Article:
On the acting front, Owen Wilson, fresh off being a part of one of the worst films of 2010 – How Do You Know – and the overhyped and awkward comedy ‘Hall Pass’, is obliviously innocent and likable as Gil, a hack Hollywood screenwriter that is penning his first novel which he can’t seem to get passionate about. He’s an uncouth and distracted person that finds it difficult to please his fiance or her family. Wilson plays the role with a wonderful, natural comic instinct and charm that we as the public have come to grow fond of. As is typical for a Woody Allen film, the rest of the superlative supporting cast is top notch. They range from stars like Adrien Brody and Kathy Bates, Carla Bruni to talented newcomers like Corey Stoll, Nina Arianda, Tom Hiddleston, Alison Pill, and Léa Seydoux.
But no matter what actor steps in as the ‘star’, the real star will always be Woody Allen’s essence which he leaves on the screen so richly. The script is tight, it always moves forward and there are no frills to be had. The performances are quirky, funny, sexy and astute. ‘Midnight in Paris’ is Woody Allen’s valentine to the City of Lights, and I hope he comes back to New York yearning to recapture his love for the city like he has in Paris.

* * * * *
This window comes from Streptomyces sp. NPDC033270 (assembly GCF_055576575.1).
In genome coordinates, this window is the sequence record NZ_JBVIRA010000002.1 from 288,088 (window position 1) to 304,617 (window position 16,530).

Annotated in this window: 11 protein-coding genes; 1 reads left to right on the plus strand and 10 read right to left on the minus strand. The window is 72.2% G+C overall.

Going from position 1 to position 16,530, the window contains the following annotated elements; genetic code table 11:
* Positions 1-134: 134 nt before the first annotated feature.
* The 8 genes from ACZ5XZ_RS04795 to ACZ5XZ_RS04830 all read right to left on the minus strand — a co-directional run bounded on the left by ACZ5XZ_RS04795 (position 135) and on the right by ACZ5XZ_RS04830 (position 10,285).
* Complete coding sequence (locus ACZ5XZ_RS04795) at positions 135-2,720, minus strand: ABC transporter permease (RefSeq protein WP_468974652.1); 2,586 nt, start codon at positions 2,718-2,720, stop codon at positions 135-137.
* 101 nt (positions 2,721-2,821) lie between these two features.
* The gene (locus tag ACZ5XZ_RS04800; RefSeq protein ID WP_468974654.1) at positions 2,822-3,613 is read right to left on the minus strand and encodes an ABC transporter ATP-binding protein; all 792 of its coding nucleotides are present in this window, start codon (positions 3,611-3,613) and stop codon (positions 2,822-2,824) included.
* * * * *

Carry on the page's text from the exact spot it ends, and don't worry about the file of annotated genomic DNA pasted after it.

The box office this weekend brought more of the same, which for Hollywood was a good thing, as the comedy “Marley & Me” and other Christmas films continued strongly. The top five films — and some others down the ladder — kept their positions from last week.
“Marley & Me,” from 20th Century Fox, with Jennifer Aniston and Owen Wilson, was the weekend’s top film, with about $24 million in domestic ticket sales and $106.5 million since it opened on Christmas.
It was followed by another comedy, “Bedtime Stories,” from Walt Disney Company, with Adam Sandler. That film took in about $20.3 million over the weekend, for a total of $85 million since opening. “The Curious Case of Benjamin Button” from Paramount Pictures with Brad Pitt and Cate Blanchett, was third, with about $18.5 million in weekend sales for a $79 million total.